Work could start this summer on a $433 million Indian casino and resort project planned for the outskirts of Rohnert Park.
That delights labor leaders, who say the tribe has committed to using union workers. And it increases pressure on casino opponents, who are mounting last-ditch efforts to stall it.
The work timeline is laid out in financial documents of Station Casinos, a Las Vegas casino company bankrolling the Federated Indians of Graton Rancheria project. The tribe plans to build a 200-room hotel and casino with up to 3,000 slot machines at the Wilfred Avenue site.
"We currently estimate that construction ... will begin after financing for the project has been obtained, which we anticipate to be during the summer of 2012," the company said in a report to the U.S. Securities and Exchange Commission.
"That's amazing. The sooner the better," said Lisa Maldonado, executive director of the North Bay Labor Council.
"The unemployment in construction right now is huge and being able to put people back to work is going to be a boon to Rohnert Park and the whole region," she said.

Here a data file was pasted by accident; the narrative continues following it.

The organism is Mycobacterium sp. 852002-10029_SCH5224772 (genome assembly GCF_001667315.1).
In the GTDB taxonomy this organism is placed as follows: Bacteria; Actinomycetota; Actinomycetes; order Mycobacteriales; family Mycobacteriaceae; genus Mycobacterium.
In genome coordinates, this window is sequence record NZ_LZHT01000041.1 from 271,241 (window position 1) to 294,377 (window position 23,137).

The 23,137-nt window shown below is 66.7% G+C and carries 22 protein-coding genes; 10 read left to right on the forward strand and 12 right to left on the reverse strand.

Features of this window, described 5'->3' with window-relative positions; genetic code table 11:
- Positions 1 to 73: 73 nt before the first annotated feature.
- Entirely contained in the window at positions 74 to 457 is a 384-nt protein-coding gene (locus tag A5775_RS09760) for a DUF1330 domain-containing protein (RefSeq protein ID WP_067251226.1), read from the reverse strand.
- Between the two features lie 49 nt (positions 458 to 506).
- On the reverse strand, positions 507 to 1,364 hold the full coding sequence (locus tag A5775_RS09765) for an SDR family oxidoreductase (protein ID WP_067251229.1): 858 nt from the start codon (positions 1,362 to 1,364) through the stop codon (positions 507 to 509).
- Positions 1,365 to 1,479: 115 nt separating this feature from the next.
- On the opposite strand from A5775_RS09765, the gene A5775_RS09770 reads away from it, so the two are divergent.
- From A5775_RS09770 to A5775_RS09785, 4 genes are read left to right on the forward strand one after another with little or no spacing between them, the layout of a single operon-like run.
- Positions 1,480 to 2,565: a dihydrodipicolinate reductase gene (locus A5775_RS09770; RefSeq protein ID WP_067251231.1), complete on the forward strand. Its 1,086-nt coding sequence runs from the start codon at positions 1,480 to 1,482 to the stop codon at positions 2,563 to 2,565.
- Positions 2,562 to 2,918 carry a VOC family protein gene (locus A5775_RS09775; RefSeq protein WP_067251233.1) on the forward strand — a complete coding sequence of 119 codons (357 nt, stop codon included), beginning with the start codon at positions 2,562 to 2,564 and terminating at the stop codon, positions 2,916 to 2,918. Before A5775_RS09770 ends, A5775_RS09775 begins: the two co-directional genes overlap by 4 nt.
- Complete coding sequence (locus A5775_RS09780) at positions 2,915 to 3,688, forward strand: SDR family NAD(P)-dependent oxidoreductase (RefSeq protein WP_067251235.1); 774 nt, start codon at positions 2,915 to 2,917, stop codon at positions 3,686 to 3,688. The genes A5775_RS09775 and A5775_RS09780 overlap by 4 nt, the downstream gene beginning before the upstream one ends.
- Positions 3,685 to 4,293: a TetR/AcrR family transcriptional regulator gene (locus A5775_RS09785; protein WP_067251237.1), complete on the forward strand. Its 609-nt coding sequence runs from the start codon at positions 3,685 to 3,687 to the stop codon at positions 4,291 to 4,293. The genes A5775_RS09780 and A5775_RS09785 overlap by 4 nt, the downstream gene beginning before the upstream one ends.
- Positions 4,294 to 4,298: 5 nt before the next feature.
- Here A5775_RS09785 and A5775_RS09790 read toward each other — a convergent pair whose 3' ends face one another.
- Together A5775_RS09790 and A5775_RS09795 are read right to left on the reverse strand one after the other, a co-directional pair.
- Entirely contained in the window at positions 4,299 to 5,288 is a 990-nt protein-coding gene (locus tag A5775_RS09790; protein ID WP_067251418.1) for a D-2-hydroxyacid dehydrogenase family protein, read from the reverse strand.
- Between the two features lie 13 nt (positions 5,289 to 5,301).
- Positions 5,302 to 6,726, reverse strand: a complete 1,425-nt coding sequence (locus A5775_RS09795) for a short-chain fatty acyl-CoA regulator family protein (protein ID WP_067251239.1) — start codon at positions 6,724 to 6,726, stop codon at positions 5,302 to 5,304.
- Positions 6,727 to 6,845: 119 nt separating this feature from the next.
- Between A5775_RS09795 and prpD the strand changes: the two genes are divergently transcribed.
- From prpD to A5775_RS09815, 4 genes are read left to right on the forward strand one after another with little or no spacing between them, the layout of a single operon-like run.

But casino opponents, who have long argued the impact will be wholly negative, say they will push for legislative hearings and are planning legal action.
"What happens now is we try to mobilize the state Legislature and convince them why this is a bad idea for California and for Rohnert Park," said Marilee Montgomery, an organizer with Stop the Casino 101, a coalition of opponents of the project.
"We have every chance of being able to delay construction with a lawsuit" challenging the environmental impact study done for the project, she added.
Graton Rancheria tribal chairman Greg Sarris did not respond to phone calls and an email seeking comment Monday.